Shady Russian mobile operators appear in Ukraine

Shady Russian mobile operators appear in Ukraine

Since the companies emerged earlier this year, they claim to have expanded their services. Their websites list dozens of claimed places, including shops where people can buy SIM cards and internet access. In one online post, 7Telecom announces that it is hiring a recruiting manager, an office administrator, a sales manager and an IT specialist to work in the Kherson region.

It’s unclear how popular the networks are. Maps showing areas that receive a cellular signal cannot be verified, nor does the Russian media claim that 7Telecom has more than 100,000 subscribers. MirTelecom and the Gmail account associated with 7Telecom recruitment in Kherson did not respond to WIRED’s request for comment. There have been a few sporadic online posts with company posters or flyers, but it is not clear how widespread these are. 7Telecom has a wider social media presence, with around 8,600 followers on its VKontakte account, the Russian version of Facebook. While both companies have unofficial Telegram channels linked to a firm that allows people to top up SIM cards, they each only have a few dozen subscribers. (Although that hasn’t stopped people from complaining about the poor connection.)

While the extent of their presence is unclear, both MirTelecom and 7Telecom appear to have some ties to existing mobile companies that were created after Russia’s 2014 annexation of Crimea and became part of its longstanding occupation in the area. “The main Russian operators do not have a commercial presence in this part, and this is the same thing that they did in Crimea,” says McDaid. In Crimea and Donbas, Russian forces have created new Internet providers. In recent months, McDaid says, existing Russian mobile operators in the Donbas have updated their coverage maps, claiming new areas of Ukraine come under their service.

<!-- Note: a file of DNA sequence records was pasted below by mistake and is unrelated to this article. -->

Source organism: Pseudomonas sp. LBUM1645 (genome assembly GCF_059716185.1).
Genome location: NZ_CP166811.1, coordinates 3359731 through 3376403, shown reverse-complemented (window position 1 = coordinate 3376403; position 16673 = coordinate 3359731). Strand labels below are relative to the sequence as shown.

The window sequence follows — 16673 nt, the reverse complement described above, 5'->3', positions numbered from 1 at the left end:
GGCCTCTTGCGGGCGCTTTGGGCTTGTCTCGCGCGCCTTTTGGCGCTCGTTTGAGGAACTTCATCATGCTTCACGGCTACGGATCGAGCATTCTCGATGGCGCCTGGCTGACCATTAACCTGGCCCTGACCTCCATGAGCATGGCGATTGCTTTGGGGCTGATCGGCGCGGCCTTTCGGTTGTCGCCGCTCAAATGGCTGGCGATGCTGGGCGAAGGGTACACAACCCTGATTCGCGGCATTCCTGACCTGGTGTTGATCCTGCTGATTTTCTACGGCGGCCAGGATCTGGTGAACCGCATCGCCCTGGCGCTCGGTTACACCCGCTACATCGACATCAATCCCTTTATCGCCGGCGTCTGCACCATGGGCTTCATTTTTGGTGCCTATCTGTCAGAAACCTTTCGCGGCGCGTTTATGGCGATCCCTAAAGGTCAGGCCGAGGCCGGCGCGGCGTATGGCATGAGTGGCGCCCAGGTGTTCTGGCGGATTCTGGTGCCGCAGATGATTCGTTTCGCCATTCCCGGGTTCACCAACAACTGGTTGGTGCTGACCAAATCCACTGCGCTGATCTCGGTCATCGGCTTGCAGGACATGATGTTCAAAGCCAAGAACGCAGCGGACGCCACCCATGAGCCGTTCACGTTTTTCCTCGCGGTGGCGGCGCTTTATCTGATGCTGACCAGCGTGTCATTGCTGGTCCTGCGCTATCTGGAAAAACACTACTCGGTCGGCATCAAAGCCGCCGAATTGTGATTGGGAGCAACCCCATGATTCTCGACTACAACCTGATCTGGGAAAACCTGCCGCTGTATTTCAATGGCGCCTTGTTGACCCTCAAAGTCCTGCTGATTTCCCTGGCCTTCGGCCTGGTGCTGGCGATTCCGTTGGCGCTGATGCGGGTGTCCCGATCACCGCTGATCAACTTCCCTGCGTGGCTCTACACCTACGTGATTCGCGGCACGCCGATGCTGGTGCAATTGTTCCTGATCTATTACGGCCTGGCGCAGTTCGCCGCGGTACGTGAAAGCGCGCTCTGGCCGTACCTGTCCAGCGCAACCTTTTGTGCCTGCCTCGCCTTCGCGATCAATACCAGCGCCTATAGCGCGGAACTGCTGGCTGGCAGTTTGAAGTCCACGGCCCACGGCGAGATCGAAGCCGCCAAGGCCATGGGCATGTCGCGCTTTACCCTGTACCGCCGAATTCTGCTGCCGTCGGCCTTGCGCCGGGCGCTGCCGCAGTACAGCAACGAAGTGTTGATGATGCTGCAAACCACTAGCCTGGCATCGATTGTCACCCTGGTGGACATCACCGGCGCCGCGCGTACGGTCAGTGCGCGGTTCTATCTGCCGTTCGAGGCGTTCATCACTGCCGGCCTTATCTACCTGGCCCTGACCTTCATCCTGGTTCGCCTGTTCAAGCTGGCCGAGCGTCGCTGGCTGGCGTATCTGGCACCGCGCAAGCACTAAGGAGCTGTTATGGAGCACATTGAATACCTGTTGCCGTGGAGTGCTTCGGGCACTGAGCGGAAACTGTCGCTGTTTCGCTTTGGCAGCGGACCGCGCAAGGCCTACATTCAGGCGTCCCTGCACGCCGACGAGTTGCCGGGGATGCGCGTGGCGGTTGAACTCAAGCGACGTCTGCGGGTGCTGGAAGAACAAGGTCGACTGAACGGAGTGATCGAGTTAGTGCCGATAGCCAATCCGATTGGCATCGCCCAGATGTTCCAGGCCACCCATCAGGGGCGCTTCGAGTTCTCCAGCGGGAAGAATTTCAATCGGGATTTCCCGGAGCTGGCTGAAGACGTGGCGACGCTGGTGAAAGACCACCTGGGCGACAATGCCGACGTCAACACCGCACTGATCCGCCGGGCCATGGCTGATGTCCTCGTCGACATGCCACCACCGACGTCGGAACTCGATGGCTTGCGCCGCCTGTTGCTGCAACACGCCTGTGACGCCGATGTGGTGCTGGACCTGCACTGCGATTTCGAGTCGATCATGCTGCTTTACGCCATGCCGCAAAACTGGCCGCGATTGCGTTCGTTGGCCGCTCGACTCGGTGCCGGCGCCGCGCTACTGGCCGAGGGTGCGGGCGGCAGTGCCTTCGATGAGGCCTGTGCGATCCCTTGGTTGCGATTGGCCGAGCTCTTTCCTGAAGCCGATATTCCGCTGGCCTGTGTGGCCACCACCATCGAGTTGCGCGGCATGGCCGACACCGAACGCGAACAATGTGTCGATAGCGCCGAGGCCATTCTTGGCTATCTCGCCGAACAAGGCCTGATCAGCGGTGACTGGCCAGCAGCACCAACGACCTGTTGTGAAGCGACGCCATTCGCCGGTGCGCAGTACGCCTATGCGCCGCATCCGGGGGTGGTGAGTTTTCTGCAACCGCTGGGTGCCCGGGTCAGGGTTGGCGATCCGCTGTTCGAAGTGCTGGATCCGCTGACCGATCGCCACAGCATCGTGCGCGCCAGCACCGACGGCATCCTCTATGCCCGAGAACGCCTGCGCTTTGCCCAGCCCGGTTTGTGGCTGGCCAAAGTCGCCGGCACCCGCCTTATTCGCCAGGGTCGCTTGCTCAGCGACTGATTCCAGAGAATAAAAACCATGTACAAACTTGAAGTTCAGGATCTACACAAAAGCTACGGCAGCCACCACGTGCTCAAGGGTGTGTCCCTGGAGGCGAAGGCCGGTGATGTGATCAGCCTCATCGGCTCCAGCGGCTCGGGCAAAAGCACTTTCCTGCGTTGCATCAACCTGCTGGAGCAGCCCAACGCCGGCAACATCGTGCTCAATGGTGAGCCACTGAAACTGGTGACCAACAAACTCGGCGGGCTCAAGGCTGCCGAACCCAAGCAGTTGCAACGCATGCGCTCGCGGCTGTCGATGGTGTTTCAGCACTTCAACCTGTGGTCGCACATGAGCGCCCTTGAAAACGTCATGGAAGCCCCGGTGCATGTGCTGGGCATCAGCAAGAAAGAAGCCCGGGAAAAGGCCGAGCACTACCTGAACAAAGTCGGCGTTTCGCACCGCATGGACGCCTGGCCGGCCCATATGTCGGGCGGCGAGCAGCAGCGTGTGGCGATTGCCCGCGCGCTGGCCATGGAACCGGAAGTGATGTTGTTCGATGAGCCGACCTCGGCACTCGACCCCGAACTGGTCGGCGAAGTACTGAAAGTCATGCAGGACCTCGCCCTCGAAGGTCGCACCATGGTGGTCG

Analysis provided by WIRED, which McDade is due to present at a conference later this month, shows that MirTelecom and 7Telecom are linked to Crimean mobile operators KrymTelecom and K-Telecom, respectively. Details published by Mirtelecom and Russian media reports also contain some links. (Neither KrymTelecom nor K-Telecom responded to requests for comment.)

The ability to control the Internet gives occupying forces the ability to influence what people read, watch and hear. In parts of Ukraine controlled by Russian forces, internet censorship is reportedly more severe than in Russia, where suppression of freedom of expression is widespread. Lennon says control of mobile networks could also allow Russian forces to “calm down” the local population, as it could “deprive people of incentives to resist and potentially protest against the new local authorities.”

However, the course of the war in Ukraine began to change. Russian troops are no longer making as much progress as they were at the start of a full invasion, and successful Ukrainian counter-offensives are pushing Putin’s forces back to Russia’s borders. President Volodymyr Zelensky said Russian troops were “clearly in a panic” during the retreat. Russian officials downplay any retreats.

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